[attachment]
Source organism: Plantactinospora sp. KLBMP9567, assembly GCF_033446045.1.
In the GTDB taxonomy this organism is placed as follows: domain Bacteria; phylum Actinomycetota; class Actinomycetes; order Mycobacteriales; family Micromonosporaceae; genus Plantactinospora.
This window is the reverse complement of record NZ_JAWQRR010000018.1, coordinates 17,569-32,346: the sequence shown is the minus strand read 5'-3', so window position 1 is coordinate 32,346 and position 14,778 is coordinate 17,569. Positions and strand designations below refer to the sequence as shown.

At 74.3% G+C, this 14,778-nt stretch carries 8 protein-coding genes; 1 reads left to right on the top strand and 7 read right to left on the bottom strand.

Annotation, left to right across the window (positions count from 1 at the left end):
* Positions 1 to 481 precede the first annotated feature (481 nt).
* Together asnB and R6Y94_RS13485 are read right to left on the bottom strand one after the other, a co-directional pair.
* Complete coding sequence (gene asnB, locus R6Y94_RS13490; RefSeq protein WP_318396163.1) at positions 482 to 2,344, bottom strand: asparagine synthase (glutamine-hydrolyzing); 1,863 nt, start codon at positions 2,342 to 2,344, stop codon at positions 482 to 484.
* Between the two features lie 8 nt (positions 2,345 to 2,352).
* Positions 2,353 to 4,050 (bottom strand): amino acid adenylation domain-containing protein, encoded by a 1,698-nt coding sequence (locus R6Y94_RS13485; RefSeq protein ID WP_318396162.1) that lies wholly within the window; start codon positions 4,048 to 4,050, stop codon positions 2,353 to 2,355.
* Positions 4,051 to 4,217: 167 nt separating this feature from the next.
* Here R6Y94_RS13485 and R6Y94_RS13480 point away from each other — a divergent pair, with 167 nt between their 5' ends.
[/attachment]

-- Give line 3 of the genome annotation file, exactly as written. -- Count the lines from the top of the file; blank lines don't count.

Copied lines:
This window is the reverse complement of record NZ_JAWQRR010000018.1, coordinates 17,569-32,346: the sequence shown is the minus strand read 5'-3', so window position 1 is coordinate 32,346 and position 14,778 is coordinate 17,569. Positions and strand designations below refer to the sequence as shown.